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We’re Angry At The President, What Now?

It is easy to cry “A Pox on both your Houses!” when looking at the political mess we see in Washington. The anger that Liberals, Progressives and just plain old Democrats feel right now at the President and the Party Leadership is fairly earned. We have time and again a willingness to negotiate down from a position of power, and I have to say that it is due, to my mind anyway, the lack of experience this president brought to the job.

True, no one has any experience being president before they land that job, but President Obama was a little less experienced than others. He was in the odd position of being good enough to get the job, but perhaps not good enough to do the job that needed to be done. In any case that is all in the past, we can’t change it.

It is not all the president’s fault, that is clear, the way the Democratic Caucus in both Houses of Congress have acted has helped to hamstring him. We should have been having this fight about taxes before the election, not after in a jam packed lame duck session. The weak willed failure to address the issues that would excite the base was part and parcel of the electoral drubbing Democrats received this November.

Still this would not have been as much of a problem if there were strong leadership from the White House. I understand the idea of respecting Congresses roll in the development of legislation, the thing is Congress is always going to be fractious and defocused by its very nature. Three people can barely decide what movie to rent, let alone 535. The fact that there is one president who can make up his own mind and then provide direction for his party means that his views should prevail. This requires leadership, using both the carrot and the stick to move the agenda forward. We have seen too many carrots for the opposition and not nearly enough sticks for the recalcitrant Democrats.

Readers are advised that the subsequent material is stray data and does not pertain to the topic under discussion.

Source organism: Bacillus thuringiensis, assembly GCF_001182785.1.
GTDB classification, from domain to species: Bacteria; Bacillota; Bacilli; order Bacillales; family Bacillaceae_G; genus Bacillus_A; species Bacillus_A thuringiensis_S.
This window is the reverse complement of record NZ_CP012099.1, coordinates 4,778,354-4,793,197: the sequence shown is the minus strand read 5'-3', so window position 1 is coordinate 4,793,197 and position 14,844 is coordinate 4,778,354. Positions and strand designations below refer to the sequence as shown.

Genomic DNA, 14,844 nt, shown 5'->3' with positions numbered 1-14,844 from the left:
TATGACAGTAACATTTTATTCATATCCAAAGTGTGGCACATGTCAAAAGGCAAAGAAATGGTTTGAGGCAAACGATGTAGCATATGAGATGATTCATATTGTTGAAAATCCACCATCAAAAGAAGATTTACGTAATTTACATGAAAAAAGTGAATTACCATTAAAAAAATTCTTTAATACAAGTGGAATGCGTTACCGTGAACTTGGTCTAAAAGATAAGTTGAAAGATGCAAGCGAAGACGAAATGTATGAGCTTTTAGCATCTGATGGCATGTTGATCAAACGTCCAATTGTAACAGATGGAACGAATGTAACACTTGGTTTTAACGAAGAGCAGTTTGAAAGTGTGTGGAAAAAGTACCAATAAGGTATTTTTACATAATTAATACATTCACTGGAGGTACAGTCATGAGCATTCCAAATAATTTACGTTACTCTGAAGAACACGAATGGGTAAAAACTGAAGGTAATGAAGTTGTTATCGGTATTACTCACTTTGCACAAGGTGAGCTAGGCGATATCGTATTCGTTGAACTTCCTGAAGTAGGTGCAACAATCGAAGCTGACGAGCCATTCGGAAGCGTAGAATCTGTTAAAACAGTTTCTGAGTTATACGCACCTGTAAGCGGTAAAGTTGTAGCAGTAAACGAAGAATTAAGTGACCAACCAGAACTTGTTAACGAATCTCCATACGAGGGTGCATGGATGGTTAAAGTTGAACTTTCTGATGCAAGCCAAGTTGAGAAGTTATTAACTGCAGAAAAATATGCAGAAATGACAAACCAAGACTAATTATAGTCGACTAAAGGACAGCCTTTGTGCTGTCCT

So the question becomes ‘What Now?” If the party and its members are massively unhappy with this president what do we do? There is a lot of talk about a primary challenger for the President. I don’t have a problem with this idea, after all it is part of the process and why shouldn’t we take advantage of the process? The thing is it is a simple answer to a complex problem.

Sure we can call for a challenger, and if things are bad enough, or even as bad as we think, some Democrat might come forward to try. However we should not kid ourselves that we are likely to get a top tier candidate this way. Challenging a sitting president of your party is almost always political suicide. Only Senator Ted Kennedy managed to do it, lose and still have a political career.

There is also the issue of money. If there is to be an organic (I’m not going to say grass roots because the reality is there is no chance of doing this with small dollar donations, even the vaunted Obama small donor numbers were augmented with lots of big dollar donors) there has to be some serious money behind this. Organizations need to be put in place now if the hundreds of millions of dollars which will be needed are going to be raised.

There is also the issue of what it will do to the party. You have probably noticed that most everyone is more than a little pissed off and not just at the president. I have always maintained that: